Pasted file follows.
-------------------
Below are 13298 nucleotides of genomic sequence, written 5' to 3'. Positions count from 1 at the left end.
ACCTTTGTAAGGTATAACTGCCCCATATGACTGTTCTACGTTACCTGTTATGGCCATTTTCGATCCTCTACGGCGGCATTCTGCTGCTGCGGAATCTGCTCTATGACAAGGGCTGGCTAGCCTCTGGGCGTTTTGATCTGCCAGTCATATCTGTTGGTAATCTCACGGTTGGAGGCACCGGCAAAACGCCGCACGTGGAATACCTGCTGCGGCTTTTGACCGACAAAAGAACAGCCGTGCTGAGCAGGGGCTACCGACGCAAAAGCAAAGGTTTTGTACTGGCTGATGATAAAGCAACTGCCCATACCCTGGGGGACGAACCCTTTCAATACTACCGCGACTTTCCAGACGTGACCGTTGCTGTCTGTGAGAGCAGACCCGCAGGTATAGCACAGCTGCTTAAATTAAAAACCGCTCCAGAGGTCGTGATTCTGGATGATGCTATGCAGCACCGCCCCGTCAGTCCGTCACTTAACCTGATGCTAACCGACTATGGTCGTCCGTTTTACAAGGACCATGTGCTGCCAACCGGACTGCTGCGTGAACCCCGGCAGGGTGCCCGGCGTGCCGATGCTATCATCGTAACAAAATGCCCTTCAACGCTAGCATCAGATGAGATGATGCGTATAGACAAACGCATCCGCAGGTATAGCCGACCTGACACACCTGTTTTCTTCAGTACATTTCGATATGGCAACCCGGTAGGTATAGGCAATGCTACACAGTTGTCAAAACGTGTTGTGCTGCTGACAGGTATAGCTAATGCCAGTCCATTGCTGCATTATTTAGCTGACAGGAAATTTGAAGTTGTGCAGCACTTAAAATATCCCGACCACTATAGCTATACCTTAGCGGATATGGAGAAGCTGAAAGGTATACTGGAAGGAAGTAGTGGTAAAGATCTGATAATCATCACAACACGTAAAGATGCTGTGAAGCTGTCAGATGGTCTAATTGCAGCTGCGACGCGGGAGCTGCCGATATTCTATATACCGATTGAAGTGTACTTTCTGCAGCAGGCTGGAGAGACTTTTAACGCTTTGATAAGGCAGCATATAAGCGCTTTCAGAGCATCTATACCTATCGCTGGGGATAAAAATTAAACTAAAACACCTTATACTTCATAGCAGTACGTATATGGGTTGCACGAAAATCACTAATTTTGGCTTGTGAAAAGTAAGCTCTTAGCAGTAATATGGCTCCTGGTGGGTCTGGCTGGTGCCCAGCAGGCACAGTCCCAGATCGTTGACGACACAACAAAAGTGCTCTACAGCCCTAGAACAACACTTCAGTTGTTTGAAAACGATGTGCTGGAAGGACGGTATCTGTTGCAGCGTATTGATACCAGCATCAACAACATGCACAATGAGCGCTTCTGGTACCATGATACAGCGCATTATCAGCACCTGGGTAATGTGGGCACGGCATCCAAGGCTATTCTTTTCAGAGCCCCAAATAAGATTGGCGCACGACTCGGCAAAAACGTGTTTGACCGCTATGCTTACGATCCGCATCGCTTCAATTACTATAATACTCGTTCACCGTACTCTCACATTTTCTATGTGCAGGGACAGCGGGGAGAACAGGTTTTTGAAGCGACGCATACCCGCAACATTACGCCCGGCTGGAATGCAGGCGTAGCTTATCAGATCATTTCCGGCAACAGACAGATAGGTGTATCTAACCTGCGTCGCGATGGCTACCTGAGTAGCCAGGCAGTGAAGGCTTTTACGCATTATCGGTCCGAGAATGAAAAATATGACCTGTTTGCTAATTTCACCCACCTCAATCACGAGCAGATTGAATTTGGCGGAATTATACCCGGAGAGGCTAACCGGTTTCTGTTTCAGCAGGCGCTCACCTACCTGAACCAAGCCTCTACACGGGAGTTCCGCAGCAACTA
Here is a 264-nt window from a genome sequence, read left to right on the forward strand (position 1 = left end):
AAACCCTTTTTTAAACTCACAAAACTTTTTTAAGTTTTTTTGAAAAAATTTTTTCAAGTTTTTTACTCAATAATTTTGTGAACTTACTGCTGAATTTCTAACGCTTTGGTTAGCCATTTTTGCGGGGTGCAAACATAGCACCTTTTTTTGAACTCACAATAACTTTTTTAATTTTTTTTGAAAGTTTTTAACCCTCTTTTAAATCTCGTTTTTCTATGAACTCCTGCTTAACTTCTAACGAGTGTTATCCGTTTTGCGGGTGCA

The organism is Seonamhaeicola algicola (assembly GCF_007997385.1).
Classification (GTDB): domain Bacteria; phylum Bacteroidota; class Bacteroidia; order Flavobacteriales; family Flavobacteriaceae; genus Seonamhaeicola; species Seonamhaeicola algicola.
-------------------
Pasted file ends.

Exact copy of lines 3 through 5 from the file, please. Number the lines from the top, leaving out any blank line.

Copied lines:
Here is a 264-nt window from a genome sequence, read left to right on the forward strand (position 1 = left end):
AAACCCTTTTTTAAACTCACAAAACTTTTTTAAGTTTTTTTGAAAAAATTTTTTCAAGTTTTTTACTCAATAATTTTGTGAACTTACTGCTGAATTTCTAACGCTTTGGTTAGCCATTTTTGCGGGGTGCAAACATAGCACCTTTTTTTGAACTCACAATAACTTTTTTAATTTTTTTTGAAAGTTTTTAACCCTCTTTTAAATCTCGTTTTTCTATGAACTCCTGCTTAACTTCTAACGAGTGTTATCCGTTTTGCGGGTGCA

The organism is Seonamhaeicola algicola (assembly GCF_007997385.1).